Memories : Manchester, March 1979

Manchester March 1979

It’s mid-March 1979, and the UK is bracing itself for a heavy snowfall. It’s a cold and bleak time as the after effects of the Winter of Discontent are going to live with us for a while longer. The dying embers of Jim Callaghan’s Labour Government prepares itself with what promises to be a rout in the upcoming General Election, with Margaret Thatcher’s Conservatives holding on to a consistent 20% lead in the polls.

Still, it isn’t all doom and gloom as the hottest programme on TV is lighting up so many people’s Thursday evenings. Blankety Blank first aired on 18 January 1979 and is already one of the highest-rated programmes – Terry Wogan and his famous wand-like microphone lighten up the dark evenings, as do the famously cheap star prizes. Having said that, the consolation prize of a Blankety Blank chequebook and pen for the losing contestants are much more fun. Tonight’s contestants are George Baker, Lennie Bennett, Lorraine Chase, Judy Cornwell, Wendy Craig, Bill Tidy…

Thursday night is always the best night for BBC1 viewers, with the nightly Nationwide being followed up by Tomorrow’s World at 6.55pm and Top of The Pops at 7.20. It’s a winning programme lineup that would remain largely intact thoughout the 1980s and well into the ’90s. Blankety Blank would go on to be hosted by Les Dawson, Paul O’Grady, David Walliams, and in the most recent attempt at a relaunch, by Bradley Walsh. For us, Blankety Blank would always be about Terry Wogan.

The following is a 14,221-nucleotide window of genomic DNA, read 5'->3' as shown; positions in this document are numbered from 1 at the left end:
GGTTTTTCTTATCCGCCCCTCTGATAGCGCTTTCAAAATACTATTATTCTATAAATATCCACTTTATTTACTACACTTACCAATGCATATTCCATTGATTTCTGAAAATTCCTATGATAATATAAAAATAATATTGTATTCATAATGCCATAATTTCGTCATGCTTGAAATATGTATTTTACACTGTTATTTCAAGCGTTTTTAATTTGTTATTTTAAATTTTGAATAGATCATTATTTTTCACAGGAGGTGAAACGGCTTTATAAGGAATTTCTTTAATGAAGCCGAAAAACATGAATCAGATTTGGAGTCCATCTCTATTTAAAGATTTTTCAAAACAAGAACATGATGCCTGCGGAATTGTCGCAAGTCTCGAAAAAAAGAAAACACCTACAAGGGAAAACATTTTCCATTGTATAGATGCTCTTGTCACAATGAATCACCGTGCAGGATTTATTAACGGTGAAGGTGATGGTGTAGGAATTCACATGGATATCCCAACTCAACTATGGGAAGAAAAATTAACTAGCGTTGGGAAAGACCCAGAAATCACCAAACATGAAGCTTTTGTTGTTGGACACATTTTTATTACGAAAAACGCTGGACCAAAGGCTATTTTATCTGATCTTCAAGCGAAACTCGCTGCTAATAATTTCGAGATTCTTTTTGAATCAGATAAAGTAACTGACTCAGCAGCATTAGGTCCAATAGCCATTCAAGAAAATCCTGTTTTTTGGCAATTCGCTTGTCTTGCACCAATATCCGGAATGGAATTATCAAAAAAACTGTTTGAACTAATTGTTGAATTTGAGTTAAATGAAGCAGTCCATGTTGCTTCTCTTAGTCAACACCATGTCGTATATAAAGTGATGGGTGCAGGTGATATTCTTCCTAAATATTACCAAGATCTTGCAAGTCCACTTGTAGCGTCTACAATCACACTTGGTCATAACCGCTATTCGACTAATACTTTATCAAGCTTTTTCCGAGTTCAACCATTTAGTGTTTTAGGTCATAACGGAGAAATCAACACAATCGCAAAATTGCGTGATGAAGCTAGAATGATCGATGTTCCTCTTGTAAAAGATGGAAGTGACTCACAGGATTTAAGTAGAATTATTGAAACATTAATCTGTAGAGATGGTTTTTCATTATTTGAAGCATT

So, tell us about the cars

This little lineup was to be found at the former Manchester Central Railway station. In 1979, this once magnificent Victorian building was in some state of disrepair, being used primarily as a car park for the City Centre. It had been opened in 1880, and most famously was used as the terminus for the Midland Pullman. In 1963, it was made Grade II listed, but was closed to passengers in 1969 as its use fell by the wayside.

It would find later usage as a conference centre, originally known as the G-MEX before becoming Manchester Central – and, in 2020, was converted into a Nightingale Hospital to deal with people severely affected by the Coronavirus (COVID-19) virus.

It’s a nice line-up of cars which reflected the mixed usage this station car park attracted. Closest to the camera is an early example of a BMC 1800 (hard to tell if it’s an Austin or Morris from here) parked alongside what looks like an almost-new Rover SD1. Other notables include a Jensen Interceptor, Jaguar XJ-S, and a Rolls-Royce Silver Shadow. As you’d expect for a Northern city, the mix of cars is less heavily biased towards British Leyland than you’d expect in the Midlands, with plenty of Fords and a smattering of Vauxhalls. Today, it’s a pleasure to spend time looking at the image.

If you enjoyed this, let us know in the comments and, if you have any pictures you’d like featuring, drop me a line via any of the links below.

Keith Adams


  1. Note the rather nice Ford Granada Mark 1 with the vinyl roof, must be a Ghia or GXL model, and the Volkswagen camper, which in 1979 was still a cheap used buy and hadn’t reached cult status.